If you have read the title of my post it might be pretty obvious what I will be discussing today: paperwork. I’m going to give you a brief overview of my own experience of post-confirmation paperwork and some general advice. I passed my confirmation in July, so while I was very excited and happy to have passed that milestone with very positive feedback, one thing loomed.
The dreaded ethics application. As a result of my honours project and some research assistant work I have previously completed ethics applications. So I was not overly concerned about my ethics application, as it was something I have experienced before. However, I wasn’t prepared for the leg work that is involved. For my honours project my supervisor helped a lot with the ethics application, by finding the peer review, organising the head of school declaration and creating the ethics application itself in our university’s software. It is only now I realise how much assistance I received for that application.
For my PhD ethics I was given much more space to learn. I found the ethics application software myself and transferred all of the questions to a word document. I would recommend this as a way to send drafts to your supervisors. Once I had some clarifying questions and edits from my supervisors, my various consent and PIS forms, it was time for peer review. This was the first step I had not encountered before. Who did could I approach that wasn’t already tied to my project? This is where my tips about treating your PhD like a job come in handy.
I approached someone I knew! Now, I currently tutor on a course for this person, but the way we met initially was through interactions on twitter and by me being present on campus. I think it is very important to develop relationships with the people who you share a hallway with. Peer review is a key example of this especially if like me, you feel awkward emailing people you don’t know out of the blue. After my peer review came back, with a few minor edits, it was time for the Head of School declaration. This one was a bit harder, I felt very awkward cold emailing someone I have met a few times – questions loomed in my head, does he know who I am? Have I ever introduced myself? etc. But I realised that this was part of the process and I had to just send the email and hope for the best. This also came back relatively quickly!
Following this I submitted my ethics application and gave a sigh of relief. However, this was only the first step towards my fieldwork which is planned for January 2019. I quickly realised my faculty has deadlines for funding related to international travel (we are allocated a certain amount per year for research funds). This meant finding two forms, one for approval of funds and the other for approval of international travel. I also had to create a travel diary in excel that showed what percentage of my trip would be personal or business. It was whilst doing one of these forms I remembered there was a process I had forgotten about: safety clearance. I quickly submitted these forms and began the process of safety clearance.
This is where my post may get a bit frantic, in reflection of my feelings. After realising I needed to apply for my safety clearance I began to search in the university website to find the correct form. To my frustration it wasn’t clear which form I had to fill in but eventually I found the first form. I began filling it in, when half way I was directed to also fill in another form. At this point, I thought ‘Okay, two forms isn’t so bad. Even if these two forms seem to have pretty similar information.’ After completing the first form I began on the second form. But to my dismay, it directed me to a checklist. This checklist advised me to fill in another four forms. At this point I was lost, I had 8 different forms (as I had somehow found another two forms related to international travel) open in multiple different formats and across multiple screens (web browser, pdf and Microsoft word). I felt very overwhelmed. Luckily, we have a good team of administration staff who are in my building and always willing to answer my questions. I confirmed with them I in fact only needed two of the forms. Now, after some time of stress and feeling overwhelmed I have the following clearances/things organised:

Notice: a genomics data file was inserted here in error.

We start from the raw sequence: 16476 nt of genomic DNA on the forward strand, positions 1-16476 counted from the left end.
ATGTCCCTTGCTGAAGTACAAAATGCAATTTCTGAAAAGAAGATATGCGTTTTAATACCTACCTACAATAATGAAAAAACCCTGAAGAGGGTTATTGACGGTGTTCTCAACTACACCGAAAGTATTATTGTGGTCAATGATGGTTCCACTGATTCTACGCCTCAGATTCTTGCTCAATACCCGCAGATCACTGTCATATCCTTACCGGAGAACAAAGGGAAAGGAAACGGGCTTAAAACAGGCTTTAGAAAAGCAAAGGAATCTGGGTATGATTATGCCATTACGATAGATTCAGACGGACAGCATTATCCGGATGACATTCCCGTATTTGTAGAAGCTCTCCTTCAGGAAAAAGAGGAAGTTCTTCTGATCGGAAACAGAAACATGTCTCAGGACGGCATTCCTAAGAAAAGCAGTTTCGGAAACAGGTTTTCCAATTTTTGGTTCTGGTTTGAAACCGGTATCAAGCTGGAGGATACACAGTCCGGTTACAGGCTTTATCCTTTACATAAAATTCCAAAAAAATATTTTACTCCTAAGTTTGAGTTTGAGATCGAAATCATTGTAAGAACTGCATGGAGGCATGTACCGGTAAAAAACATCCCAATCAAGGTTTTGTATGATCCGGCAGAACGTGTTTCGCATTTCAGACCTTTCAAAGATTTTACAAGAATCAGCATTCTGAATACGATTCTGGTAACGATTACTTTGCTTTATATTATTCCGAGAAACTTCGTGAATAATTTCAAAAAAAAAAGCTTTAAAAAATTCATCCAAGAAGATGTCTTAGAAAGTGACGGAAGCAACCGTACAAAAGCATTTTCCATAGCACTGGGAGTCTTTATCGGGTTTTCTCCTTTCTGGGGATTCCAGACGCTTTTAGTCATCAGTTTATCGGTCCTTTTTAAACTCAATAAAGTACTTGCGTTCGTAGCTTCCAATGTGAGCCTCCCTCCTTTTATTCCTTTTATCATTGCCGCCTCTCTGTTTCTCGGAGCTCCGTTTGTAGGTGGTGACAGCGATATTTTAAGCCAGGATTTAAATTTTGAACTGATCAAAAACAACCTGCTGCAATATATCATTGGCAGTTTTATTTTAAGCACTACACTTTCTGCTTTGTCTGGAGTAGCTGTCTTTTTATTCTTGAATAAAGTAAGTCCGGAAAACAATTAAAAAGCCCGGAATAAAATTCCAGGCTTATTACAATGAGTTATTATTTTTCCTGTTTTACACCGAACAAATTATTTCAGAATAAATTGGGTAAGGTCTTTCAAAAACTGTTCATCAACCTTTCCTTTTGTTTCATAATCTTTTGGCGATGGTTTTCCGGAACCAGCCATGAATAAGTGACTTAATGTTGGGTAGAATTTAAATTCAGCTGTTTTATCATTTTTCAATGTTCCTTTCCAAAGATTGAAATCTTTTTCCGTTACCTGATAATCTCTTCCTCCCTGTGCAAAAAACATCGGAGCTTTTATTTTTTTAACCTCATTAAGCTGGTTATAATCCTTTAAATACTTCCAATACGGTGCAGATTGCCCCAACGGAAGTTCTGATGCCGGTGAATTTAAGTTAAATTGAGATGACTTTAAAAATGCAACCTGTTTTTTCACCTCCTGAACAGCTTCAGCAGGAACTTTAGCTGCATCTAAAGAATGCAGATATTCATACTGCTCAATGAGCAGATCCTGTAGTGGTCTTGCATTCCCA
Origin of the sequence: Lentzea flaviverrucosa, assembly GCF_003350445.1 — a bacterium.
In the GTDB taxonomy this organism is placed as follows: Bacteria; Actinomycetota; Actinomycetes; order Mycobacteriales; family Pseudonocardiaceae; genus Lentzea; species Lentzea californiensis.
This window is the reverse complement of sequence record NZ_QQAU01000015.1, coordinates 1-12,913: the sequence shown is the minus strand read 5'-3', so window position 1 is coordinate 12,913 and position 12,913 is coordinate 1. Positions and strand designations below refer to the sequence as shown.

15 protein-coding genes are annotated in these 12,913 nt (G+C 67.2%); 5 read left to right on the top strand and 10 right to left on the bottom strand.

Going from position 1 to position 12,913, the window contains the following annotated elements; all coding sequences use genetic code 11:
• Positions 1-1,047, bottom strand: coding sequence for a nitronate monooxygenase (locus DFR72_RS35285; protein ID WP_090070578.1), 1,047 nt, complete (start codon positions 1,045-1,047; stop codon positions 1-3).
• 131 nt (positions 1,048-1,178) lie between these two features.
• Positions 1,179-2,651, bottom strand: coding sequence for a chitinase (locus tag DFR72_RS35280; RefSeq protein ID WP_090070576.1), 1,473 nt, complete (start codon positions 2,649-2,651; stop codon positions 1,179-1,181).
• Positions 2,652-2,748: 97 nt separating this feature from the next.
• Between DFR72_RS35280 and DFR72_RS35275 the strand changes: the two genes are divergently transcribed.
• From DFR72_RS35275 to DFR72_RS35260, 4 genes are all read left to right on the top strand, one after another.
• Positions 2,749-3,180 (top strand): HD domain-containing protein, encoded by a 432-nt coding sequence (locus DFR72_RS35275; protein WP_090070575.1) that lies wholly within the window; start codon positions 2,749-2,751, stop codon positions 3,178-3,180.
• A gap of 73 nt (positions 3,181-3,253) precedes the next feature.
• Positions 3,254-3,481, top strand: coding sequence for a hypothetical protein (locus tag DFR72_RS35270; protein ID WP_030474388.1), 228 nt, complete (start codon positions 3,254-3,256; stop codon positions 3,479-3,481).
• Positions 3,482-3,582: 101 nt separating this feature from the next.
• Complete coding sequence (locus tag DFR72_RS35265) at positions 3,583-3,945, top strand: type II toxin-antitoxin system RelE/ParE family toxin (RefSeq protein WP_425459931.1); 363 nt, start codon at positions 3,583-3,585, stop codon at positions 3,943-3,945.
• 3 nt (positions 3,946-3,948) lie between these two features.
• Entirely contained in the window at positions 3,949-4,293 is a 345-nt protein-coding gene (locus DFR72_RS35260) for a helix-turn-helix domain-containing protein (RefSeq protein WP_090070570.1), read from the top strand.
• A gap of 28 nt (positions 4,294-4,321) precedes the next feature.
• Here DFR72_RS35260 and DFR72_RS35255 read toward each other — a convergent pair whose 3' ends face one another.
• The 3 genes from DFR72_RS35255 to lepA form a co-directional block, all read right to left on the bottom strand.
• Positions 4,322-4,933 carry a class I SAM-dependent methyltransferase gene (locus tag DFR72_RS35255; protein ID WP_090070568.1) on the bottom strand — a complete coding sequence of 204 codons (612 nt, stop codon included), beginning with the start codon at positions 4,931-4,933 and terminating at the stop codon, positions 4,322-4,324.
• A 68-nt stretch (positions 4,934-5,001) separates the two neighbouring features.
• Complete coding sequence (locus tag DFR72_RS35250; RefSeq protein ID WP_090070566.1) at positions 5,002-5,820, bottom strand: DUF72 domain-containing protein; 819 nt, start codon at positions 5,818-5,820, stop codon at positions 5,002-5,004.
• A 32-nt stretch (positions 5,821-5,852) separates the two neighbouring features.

- Safety clearance
- Approval for international travel
- Approval for funds to be spent on international travel.
- Travel insurance: not included in the post, but it did involved filling in a form for every day of my trip – 98 days – about my location and what I would be doing, very tedious in itself, this is seperate to the excel spreadsheet but identical information.
All that’s left is ethics! Now my advice:
- Know your administration staff and don’t be afraid to ask them for help.
- Learn the policies of your faculty, especially if you are planning overseas travel (for my university these can be found online and in the student handbook).
- Plan a few months to organise your ethics application prior to submission. Getting the relevant signatures takes time; as does making sure your application makes sense to someone not involved!
- With your supervisor make a plan for submitting all of the paperwork needed, as sometimes their signature is required. You don’t want them to be away on a trip while you desperately need a signature!
- Plan for unexpected forms!
- If you need safety clearance you will need to think about the risks involved with your travel. This can be tricky.
I hope these tips help make your own process smoother for completing all of the post-confirmation paperwork!